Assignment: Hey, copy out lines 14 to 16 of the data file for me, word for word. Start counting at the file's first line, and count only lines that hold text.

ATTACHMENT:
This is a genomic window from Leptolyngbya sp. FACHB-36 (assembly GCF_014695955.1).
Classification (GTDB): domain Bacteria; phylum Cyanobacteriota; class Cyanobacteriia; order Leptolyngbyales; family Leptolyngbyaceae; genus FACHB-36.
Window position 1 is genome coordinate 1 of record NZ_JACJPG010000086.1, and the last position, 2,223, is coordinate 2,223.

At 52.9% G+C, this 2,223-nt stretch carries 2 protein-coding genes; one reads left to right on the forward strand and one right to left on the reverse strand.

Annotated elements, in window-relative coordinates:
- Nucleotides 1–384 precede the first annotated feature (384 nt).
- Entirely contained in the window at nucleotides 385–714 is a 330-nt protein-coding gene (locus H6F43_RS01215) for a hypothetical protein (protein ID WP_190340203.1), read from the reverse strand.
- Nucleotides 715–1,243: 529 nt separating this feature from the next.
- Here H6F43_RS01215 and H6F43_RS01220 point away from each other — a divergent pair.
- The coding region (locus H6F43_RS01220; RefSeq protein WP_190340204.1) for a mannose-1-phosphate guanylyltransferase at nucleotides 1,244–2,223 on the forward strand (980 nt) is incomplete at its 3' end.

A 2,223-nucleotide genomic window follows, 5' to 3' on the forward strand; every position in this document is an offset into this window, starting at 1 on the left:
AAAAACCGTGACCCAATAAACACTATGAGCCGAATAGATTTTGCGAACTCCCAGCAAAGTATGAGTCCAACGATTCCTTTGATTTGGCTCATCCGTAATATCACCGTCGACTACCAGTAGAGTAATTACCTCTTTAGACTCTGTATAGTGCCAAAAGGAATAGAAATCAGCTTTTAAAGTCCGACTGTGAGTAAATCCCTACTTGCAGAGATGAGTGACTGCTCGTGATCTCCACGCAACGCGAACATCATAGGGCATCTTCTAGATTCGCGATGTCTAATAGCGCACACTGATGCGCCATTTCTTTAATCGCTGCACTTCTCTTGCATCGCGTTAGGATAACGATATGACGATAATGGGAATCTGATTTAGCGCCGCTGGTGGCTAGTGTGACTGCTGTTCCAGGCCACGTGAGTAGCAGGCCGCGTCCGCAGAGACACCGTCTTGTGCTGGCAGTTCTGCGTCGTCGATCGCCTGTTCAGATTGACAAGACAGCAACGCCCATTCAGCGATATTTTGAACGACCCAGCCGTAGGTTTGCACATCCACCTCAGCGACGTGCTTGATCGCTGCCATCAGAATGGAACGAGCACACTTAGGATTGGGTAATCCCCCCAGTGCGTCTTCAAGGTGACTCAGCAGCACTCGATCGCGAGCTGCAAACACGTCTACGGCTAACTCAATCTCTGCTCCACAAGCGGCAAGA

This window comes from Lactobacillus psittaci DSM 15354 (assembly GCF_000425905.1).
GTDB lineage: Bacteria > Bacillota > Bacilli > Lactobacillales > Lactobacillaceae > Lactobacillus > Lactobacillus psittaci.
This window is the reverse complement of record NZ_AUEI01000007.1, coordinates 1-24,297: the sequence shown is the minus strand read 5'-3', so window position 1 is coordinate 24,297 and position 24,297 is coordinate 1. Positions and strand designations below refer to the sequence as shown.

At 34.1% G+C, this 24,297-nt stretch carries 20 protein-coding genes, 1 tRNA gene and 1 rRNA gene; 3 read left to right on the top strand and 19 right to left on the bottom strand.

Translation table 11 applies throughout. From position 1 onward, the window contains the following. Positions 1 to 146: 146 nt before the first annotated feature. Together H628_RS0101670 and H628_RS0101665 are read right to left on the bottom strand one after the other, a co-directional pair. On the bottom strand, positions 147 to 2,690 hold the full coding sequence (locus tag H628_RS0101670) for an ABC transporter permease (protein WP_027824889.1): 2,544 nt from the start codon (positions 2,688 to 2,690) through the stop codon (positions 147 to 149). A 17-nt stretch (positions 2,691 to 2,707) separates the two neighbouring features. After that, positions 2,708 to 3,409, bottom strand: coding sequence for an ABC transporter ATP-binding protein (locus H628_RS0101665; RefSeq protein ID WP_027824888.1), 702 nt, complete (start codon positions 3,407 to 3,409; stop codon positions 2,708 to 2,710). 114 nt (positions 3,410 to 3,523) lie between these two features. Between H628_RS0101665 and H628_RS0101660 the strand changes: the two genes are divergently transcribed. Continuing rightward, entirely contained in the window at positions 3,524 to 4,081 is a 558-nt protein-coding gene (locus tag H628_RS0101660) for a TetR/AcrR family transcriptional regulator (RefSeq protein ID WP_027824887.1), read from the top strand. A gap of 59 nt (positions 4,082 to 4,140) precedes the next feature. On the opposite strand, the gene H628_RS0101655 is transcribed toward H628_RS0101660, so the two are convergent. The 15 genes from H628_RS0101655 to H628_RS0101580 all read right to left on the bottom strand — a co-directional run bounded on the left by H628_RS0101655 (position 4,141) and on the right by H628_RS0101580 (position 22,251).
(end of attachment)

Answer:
GTDB lineage: Bacteria > Bacillota > Bacilli > Lactobacillales > Lactobacillaceae > Lactobacillus > Lactobacillus psittaci.
This window is the reverse complement of record NZ_AUEI01000007.1, coordinates 1-24,297: the sequence shown is the minus strand read 5'-3', so window position 1 is coordinate 24,297 and position 24,297 is coordinate 1. Positions and strand designations below refer to the sequence as shown.

At 34.1% G+C, this 24,297-nt stretch carries 20 protein-coding genes, 1 tRNA gene and 1 rRNA gene; 3 read left to right on the top strand and 19 right to left on the bottom strand.